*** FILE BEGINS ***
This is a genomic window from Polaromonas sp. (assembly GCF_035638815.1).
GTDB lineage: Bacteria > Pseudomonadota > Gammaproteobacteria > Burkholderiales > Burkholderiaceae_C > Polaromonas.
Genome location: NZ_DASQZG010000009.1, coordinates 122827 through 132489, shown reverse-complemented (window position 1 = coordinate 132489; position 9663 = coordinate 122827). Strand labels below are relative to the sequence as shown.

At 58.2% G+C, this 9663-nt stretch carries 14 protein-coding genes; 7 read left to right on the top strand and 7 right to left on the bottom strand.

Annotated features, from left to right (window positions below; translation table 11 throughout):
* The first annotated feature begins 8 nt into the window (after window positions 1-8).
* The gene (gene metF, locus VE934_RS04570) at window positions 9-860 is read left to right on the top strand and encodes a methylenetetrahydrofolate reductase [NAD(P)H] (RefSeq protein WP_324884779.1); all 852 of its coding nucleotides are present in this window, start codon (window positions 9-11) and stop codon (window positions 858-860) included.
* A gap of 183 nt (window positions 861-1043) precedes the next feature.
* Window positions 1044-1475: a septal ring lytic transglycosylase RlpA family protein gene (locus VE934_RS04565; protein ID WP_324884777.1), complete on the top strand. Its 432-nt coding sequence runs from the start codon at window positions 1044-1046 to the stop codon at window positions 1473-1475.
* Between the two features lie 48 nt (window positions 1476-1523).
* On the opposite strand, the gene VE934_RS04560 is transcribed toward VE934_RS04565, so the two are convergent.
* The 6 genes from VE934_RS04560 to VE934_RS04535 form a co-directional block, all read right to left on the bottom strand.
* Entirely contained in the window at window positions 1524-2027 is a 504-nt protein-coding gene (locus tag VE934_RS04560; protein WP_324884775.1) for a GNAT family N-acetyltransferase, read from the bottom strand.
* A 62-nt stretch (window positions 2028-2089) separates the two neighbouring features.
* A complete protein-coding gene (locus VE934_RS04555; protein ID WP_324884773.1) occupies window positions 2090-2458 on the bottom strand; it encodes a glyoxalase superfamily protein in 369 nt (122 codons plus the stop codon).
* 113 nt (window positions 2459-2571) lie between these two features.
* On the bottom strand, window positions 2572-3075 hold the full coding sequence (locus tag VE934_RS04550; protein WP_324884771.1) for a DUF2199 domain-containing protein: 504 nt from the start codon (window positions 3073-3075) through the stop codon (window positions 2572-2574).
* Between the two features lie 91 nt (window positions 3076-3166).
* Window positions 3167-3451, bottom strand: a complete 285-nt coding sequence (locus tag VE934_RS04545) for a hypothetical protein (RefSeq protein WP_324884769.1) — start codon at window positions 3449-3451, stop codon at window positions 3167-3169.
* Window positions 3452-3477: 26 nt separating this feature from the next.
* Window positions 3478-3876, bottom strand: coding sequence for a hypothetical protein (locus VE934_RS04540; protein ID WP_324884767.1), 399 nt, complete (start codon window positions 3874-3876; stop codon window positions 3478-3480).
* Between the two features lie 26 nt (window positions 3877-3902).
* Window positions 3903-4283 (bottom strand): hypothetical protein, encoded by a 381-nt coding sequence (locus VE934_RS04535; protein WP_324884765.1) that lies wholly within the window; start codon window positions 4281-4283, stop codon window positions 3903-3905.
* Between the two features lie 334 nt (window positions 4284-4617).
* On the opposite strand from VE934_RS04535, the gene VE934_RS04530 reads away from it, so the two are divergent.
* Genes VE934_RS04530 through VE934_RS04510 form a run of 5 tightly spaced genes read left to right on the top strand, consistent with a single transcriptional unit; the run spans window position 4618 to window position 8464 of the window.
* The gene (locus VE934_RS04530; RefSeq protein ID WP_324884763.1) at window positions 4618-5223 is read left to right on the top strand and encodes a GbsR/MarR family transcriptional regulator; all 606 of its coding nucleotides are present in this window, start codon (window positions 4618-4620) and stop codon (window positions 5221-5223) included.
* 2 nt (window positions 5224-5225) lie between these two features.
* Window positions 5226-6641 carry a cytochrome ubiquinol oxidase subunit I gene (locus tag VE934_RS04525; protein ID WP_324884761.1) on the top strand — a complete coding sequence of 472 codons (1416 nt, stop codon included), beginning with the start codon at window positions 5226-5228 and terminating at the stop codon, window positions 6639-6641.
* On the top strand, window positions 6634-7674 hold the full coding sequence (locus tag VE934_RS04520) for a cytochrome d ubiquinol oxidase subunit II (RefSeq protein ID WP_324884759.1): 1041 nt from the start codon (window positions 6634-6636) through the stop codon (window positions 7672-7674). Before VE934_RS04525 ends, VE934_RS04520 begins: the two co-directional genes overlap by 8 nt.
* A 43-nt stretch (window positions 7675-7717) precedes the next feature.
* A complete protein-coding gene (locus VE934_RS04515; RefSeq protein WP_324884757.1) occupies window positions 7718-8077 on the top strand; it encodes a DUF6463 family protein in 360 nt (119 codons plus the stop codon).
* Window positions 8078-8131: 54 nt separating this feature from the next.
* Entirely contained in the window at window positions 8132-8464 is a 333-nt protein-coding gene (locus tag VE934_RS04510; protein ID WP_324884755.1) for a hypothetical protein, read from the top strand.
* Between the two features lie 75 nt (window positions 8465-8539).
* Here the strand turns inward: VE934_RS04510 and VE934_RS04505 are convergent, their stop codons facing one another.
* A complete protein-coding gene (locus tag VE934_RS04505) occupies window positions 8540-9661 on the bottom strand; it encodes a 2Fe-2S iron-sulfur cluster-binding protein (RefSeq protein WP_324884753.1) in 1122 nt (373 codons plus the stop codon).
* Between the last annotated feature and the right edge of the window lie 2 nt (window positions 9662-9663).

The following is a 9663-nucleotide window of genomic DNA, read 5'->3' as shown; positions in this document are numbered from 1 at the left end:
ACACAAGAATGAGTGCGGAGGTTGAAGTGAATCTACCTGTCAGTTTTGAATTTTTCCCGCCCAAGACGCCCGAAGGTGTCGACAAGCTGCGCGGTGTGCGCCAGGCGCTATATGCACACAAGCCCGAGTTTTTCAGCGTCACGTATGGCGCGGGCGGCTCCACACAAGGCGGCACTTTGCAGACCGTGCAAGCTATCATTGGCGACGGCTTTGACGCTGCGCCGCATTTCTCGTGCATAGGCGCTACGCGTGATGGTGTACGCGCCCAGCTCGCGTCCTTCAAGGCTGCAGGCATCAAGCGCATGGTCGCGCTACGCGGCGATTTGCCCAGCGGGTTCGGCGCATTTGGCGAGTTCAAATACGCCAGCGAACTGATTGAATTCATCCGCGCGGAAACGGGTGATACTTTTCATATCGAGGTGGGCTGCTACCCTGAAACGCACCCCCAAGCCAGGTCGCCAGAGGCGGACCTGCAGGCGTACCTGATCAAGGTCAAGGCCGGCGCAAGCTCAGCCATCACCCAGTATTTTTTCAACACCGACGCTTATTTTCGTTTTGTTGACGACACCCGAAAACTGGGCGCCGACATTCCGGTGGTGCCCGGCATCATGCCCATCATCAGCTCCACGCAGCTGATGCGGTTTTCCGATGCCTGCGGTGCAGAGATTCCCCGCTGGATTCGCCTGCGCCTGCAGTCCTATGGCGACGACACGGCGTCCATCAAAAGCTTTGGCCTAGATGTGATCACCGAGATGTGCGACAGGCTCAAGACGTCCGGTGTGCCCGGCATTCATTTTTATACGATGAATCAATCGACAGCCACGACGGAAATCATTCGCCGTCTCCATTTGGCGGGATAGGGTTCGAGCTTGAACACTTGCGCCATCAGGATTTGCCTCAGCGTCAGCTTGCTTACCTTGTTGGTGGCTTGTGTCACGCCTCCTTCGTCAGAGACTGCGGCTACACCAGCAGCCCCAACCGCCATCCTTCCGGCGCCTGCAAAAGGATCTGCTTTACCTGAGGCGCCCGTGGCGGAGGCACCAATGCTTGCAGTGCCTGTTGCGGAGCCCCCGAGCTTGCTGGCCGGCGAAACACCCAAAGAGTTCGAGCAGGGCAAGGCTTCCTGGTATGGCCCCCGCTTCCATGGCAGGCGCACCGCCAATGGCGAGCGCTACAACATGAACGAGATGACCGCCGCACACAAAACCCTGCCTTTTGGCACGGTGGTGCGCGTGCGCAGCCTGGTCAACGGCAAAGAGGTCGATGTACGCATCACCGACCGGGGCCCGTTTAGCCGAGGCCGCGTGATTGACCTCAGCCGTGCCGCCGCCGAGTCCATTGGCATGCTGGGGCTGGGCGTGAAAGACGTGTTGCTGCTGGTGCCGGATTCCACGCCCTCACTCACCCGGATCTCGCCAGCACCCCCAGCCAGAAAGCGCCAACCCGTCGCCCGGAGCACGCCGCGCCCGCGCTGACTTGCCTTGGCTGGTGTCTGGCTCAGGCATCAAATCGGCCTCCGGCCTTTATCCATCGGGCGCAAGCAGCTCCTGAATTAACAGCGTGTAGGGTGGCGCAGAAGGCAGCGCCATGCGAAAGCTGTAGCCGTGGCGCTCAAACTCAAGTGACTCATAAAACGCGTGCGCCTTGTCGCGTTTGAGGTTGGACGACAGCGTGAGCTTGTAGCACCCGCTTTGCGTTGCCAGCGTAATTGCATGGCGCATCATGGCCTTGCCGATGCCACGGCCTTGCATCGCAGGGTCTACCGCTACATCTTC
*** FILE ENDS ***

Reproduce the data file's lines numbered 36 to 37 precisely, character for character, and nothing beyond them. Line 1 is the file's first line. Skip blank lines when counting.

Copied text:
* Here the strand turns inward: VE934_RS04510 and VE934_RS04505 are convergent, their stop codons facing one another.
* A complete protein-coding gene (locus tag VE934_RS04505) occupies window positions 8540-9661 on the bottom strand; it encodes a 2Fe-2S iron-sulfur cluster-binding protein (RefSeq protein WP_324884753.1) in 1122 nt (373 codons plus the stop codon).